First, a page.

The enjoyment I developed for the cottage project has become such a part of me that my imagination and joy has continued and so I plod on in experimentation. As time permits, I have slowly acclimated to a particular pioneer life; as I adjust to the endeavours, I've moved to the subsequent exercise. One that I've fine-tuned is the hand-washing of my clothing. (Remember, all the tasks I perform are merely for myself. As for my dear husband, I wash his clothing in a modern machine; he's not enthralled in such extremities as I am in old-timey living, yet he knows it makes me happy and is enormously supportive, which means all the world to me. (Yet make no bones about it, I do what I like when I like, always retaining a deep respect for others; however, I will not sacrifice my passions for the sake of another.) I constantly remind women never to give themselves away in the desires of their hearts and inner truth. (This pertains to men as well.) I gave myself away in my previous marital arrangement, which ended carelessly, for it took me several years to repair the lost parts of myself. I felt slow intervals, I was taken apart like a clock surrendering my life, which created enormous resentment, and I swam towards taking a passport (wanting to end my life). I shall spare you the salty details of living with a solipsistic sod until my autobiography. It will be accurate, yet I will write with a slant, for my emphasis will be to give the book fairness by writing from my scars and not my wounds. Although the nonsense was on stilts, I have grace and dignity, with a bit of run footing, my dear.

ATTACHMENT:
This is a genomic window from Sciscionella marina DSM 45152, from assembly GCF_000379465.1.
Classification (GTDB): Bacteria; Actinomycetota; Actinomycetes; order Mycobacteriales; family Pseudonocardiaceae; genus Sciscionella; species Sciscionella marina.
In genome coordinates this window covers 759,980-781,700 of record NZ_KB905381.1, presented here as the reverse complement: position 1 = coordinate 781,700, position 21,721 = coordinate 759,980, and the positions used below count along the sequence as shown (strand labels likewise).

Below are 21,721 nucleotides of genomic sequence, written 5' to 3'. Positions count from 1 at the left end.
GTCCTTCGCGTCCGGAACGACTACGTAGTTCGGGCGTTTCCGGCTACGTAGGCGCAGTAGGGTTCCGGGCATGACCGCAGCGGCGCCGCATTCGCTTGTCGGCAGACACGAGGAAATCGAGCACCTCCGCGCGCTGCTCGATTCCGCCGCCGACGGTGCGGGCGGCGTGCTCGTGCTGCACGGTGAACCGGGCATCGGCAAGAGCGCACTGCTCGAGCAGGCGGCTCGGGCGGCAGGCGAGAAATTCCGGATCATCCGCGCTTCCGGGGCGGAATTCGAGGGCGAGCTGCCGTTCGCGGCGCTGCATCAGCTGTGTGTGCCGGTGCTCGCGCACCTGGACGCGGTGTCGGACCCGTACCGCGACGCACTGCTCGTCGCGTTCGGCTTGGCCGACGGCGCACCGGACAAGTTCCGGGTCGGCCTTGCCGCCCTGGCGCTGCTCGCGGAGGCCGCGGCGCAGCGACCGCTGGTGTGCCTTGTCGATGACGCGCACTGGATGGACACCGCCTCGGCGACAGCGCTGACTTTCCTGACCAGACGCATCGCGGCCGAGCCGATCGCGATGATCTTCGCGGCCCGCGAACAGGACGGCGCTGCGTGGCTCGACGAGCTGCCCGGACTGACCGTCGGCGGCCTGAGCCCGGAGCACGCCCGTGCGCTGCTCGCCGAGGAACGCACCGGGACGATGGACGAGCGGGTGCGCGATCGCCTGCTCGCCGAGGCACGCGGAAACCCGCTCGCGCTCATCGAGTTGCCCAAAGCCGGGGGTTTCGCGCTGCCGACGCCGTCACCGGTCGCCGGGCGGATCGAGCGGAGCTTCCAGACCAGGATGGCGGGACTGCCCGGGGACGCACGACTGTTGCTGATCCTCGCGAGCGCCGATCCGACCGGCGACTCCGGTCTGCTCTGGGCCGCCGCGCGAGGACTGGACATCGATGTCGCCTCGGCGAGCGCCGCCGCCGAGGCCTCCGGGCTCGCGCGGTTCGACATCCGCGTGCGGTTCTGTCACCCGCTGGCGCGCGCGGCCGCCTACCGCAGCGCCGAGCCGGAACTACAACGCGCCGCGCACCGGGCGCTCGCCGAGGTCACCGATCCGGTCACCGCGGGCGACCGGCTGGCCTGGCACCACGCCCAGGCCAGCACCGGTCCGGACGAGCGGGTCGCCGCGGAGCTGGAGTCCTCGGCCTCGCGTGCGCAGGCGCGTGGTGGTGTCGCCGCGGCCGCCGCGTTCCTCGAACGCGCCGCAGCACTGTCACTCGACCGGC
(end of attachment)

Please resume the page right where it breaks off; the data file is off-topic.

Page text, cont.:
I digress, my darling. Let me get on from the prattling. 

Ah, again, my working out the kinks with the icebox has taken time, trial and error. I am especially pleased to have the pleasure and allowance to practise these ideals with leisure as I have chosen. I am a woman who's prone to dive deep. The fascination began with curiosity and research yet quickly became a slight obsession for testing my tenacity to see if I could live a life of my own volition. I've chosen to live how I am determined to, and it's undoubtedly a navigational concept when I have modern ideals all around me. Is it not the actual test? As with anything in life, whether I am charmed to partake in having a (black box) television when it's quite clearly right in front of me (in my folk's cottage) and yet choosing not to turn it on or have one installed into Scarlette Rose Cottage. The same with the electric light in the room. I can quickly flip the light switch but choose not to by glimpsing if I learn to utilise the natural daylight and, by evening, use candles and kerosene lamps. Also, with the icebox, I am learning from the inside to outside the rotation of our seasons.